191. Message From the Ambassador in Egypt (Byroade) to the Secretary of State1

No. 128
Regret not seeing Nasser as agreed with Anderson at time his departure.2 I wanted wait as long as possible allow Nasser have second thoughts. In view Nasser’s schedule and as I thought it wise [Page 349] not to place request for meeting on subject Anderson mission, waited, waited a bit too long in asking for appointment. After Anderson’s departure Nasser sent word he would rather wait until tripartite meetings concluded. He asked me to come to his home for lengthy meeting evening 13 March.
After few opening remarks Nasser launched into subject of Anderson mission, thus indicating it much on his mind. Said he disturbed at reports that Anderson had left here discouraged. Said perhaps he had made mistake in being too honest as to what he thought he could and could not do, but he thought it best all around that there be no change of misunderstanding. He thought he had from beginning made it clear that he could not agree now to scheduled meeting with Ben Gurion, Sharrett or other official representative of IG. There was insistence upon this subject to point where he frankly became very jittery about entire project, as we seemed not to understand his situation in this regard. Said he was tense during meeting and had made every effort be clear. Had therefore not spoken as freely as usual in view seriousness of subject. Perhaps Anderson wrongly concluded he had changed his position because of his manner of conducting conversations.
As regard second point, ie question of launching agreed formula for settlement, he also could not understand our feeling that he had changed his position. He had never understood that it was our understanding that he would on Arab side “put proposal in the air” as his own. We must certainly know enough about this problem and conditions in the area not to expect him to agree to such a proposition. If the agreed terms could be launched by someone else such as U.S., UM [UK?] or some other state he would “do his best” convince other Arab States to accept settlement terms. This he still willing to do even though project looks more difficult in some respects than when first discussed. To agree now to do more would be deceiving us. Regardless of what future might hold as to state of our relations, he did not intend get himself into position where our President could say he had been deceived by him. He was not playing game of stalling until he gained greater arms for striking purposes as Israelis alleged. He was for project and would help to extent of his ability but could do no more.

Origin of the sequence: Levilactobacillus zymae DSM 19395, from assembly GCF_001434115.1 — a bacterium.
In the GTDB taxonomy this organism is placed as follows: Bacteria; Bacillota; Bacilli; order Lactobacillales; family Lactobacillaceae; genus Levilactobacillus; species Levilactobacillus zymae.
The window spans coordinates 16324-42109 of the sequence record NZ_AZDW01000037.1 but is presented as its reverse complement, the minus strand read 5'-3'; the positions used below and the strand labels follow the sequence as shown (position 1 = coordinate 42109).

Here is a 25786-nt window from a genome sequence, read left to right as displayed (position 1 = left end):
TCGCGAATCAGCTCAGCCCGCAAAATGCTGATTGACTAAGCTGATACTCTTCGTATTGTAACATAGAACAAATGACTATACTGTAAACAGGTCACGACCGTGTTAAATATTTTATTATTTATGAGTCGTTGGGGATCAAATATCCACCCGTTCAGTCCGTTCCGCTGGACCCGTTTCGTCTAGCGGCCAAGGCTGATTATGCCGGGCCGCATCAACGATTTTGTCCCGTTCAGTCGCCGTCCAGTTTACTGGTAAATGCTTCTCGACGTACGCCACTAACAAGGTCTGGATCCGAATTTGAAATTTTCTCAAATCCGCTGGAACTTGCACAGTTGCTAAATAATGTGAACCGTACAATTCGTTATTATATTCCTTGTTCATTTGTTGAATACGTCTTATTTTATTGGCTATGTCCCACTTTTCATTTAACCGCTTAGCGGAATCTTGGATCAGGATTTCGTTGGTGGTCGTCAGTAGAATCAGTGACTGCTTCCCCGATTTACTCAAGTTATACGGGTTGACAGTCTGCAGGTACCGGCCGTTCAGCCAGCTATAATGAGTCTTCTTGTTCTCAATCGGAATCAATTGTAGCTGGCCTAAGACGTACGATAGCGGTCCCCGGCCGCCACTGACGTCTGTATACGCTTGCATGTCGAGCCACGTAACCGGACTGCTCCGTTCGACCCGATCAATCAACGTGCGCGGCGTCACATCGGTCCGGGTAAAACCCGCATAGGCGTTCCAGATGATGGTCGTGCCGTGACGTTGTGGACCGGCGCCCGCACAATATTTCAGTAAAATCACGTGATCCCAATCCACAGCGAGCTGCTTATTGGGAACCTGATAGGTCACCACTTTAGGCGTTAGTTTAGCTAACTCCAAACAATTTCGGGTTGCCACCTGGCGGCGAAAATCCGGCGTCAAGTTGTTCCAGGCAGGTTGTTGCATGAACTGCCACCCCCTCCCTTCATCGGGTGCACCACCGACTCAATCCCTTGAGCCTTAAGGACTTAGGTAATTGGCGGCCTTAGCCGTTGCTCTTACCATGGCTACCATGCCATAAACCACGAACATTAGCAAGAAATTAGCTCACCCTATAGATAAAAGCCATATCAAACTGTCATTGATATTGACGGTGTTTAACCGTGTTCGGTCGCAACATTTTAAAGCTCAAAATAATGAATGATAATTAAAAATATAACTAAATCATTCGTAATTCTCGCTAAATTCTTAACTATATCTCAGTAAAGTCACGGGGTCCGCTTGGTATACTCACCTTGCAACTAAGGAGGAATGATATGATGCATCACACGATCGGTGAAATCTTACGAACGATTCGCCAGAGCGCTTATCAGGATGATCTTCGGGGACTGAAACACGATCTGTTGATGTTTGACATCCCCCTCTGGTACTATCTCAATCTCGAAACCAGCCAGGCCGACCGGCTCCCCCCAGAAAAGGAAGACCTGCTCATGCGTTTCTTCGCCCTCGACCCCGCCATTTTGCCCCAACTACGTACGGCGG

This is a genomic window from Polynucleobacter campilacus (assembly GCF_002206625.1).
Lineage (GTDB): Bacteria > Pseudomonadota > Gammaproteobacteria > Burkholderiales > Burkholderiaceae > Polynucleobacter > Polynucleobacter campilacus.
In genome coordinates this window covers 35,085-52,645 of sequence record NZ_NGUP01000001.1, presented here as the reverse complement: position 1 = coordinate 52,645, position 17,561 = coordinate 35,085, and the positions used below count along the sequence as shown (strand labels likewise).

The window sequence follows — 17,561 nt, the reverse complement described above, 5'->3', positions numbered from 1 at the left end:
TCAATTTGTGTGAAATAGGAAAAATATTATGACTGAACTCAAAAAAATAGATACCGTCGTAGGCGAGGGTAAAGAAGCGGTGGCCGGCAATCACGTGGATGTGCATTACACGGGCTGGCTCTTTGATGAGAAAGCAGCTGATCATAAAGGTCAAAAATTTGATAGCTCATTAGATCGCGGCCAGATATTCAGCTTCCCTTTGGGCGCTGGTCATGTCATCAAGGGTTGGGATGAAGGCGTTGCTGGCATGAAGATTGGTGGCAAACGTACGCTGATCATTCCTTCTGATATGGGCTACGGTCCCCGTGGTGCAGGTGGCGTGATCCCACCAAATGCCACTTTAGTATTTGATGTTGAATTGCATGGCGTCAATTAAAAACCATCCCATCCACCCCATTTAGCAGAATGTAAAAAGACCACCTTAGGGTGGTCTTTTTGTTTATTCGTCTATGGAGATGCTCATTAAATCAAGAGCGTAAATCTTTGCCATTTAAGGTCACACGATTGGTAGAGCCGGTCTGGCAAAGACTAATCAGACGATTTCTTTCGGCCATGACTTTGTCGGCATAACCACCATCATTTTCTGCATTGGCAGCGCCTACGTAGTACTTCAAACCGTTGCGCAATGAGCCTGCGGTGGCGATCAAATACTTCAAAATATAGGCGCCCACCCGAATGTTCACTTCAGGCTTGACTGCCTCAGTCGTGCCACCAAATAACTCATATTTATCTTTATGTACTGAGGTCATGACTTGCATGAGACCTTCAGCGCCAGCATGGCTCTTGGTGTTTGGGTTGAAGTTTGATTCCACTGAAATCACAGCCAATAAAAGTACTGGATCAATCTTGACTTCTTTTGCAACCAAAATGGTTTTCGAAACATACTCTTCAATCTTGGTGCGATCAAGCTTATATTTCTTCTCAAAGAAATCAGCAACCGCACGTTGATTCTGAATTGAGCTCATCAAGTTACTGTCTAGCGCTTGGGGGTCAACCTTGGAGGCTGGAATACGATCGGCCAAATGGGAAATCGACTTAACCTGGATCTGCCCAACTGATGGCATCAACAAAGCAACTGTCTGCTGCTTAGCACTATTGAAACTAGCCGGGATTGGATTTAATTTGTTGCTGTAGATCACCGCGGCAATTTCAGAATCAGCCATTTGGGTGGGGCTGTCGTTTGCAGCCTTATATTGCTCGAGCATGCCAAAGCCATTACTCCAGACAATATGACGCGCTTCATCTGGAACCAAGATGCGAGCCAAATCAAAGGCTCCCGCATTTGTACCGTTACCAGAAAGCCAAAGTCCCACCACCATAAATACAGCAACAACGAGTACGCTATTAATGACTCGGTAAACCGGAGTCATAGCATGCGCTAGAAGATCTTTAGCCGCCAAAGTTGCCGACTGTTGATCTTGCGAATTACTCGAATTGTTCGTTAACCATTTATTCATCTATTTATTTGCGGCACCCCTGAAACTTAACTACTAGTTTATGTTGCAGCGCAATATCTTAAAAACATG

Will report this channel only items in the general discussion that followed which particularly connected with state of Arab-Israeli tension and Anderson mission.
In discussion possibility and consequences of war he exhibited a state of relaxation and confidence quite unlike his appearance of apprehension and tension during last summer prior to Czech arms deal. He stated he did not really believe there would be war. He did not think war would come if the Arabs were strong. I told him it [Page 350] obvious there increasing suspicion with govts and in world public opinion, in wake of important meetings here and other developments in Arab world, that Arabs themselves might start war. His reply was categoric. He said “I have written a letter to your President.3 I will not deceive your President. I will not start a war with Israel. I give to you and to him my word on that issue, not as a politician but as a soldier”. He also said this, which is exact quote: “It must be apparent to you anyway that we could not really win a war if we were foolish enough to start one. Under these conditions you would feel you had to move in. I would then in effect be fighting the U.S. and Britain as well as the Israelis. In such an impossible position I might be compelled to take Russian help and then where would I be going, and where would my program to build my country end up. I do not want another Korea here. I do not want to see a world war. I do not want to gamble so foolishly with the future of my own country”. I asked if he thought any other Arab State wanted war with Israel. His answer was equally positive that they did not.